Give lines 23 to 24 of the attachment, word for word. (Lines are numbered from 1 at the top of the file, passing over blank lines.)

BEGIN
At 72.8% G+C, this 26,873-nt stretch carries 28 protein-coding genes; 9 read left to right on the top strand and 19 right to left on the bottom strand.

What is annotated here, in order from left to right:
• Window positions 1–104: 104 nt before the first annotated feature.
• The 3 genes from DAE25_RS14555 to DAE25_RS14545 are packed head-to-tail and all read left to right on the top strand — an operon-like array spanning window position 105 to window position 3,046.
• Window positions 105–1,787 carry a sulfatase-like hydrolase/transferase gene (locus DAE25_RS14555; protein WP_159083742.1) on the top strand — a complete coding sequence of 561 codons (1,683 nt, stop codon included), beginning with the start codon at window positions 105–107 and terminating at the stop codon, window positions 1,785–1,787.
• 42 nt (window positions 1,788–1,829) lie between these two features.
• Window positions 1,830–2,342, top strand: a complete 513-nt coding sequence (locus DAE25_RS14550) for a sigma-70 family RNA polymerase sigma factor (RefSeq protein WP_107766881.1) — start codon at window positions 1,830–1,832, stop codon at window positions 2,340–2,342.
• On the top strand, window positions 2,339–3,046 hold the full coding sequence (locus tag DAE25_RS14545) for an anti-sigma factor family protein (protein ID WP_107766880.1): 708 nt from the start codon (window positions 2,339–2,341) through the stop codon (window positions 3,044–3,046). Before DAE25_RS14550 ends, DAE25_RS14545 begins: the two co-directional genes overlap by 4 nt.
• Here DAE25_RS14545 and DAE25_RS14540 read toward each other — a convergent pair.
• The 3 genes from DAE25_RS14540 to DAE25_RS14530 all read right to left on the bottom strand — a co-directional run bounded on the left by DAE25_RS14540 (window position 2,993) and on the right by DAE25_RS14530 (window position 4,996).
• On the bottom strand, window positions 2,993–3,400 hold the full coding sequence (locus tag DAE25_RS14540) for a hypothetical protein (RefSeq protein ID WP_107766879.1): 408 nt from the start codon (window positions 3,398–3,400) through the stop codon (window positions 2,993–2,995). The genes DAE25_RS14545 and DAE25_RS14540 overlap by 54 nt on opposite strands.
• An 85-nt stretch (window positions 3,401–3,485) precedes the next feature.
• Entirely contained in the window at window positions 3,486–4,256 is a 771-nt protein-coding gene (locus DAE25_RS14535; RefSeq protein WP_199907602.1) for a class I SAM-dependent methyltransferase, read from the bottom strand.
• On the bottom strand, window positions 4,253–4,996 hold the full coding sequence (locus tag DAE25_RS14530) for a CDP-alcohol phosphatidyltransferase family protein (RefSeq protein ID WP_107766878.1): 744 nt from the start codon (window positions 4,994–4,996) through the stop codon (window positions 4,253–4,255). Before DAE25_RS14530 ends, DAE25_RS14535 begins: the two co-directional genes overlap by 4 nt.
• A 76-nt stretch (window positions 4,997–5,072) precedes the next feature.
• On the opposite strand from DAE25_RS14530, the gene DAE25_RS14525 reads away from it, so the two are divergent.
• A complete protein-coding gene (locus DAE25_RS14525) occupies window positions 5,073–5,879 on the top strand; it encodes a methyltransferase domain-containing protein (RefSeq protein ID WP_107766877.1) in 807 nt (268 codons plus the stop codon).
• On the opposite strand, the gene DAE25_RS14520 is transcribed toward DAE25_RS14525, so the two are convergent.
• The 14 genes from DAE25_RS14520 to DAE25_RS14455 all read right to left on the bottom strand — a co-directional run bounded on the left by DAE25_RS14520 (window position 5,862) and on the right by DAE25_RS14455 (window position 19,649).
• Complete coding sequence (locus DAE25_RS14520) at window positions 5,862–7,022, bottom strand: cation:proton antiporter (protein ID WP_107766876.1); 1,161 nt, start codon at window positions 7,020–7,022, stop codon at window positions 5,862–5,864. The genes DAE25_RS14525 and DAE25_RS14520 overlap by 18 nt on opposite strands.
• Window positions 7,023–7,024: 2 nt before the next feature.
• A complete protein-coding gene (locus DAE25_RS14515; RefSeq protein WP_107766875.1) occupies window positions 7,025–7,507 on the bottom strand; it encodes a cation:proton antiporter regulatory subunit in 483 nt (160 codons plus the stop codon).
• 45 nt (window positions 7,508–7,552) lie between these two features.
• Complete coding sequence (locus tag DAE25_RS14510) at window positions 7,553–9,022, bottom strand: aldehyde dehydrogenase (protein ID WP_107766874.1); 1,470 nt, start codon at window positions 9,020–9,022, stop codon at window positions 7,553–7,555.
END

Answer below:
• 45 nt (window positions 7,508–7,552) lie between these two features.
• Complete coding sequence (locus tag DAE25_RS14510) at window positions 7,553–9,022, bottom strand: aldehyde dehydrogenase (protein ID WP_107766874.1); 1,470 nt, start codon at window positions 9,020–9,022, stop codon at window positions 7,553–7,555.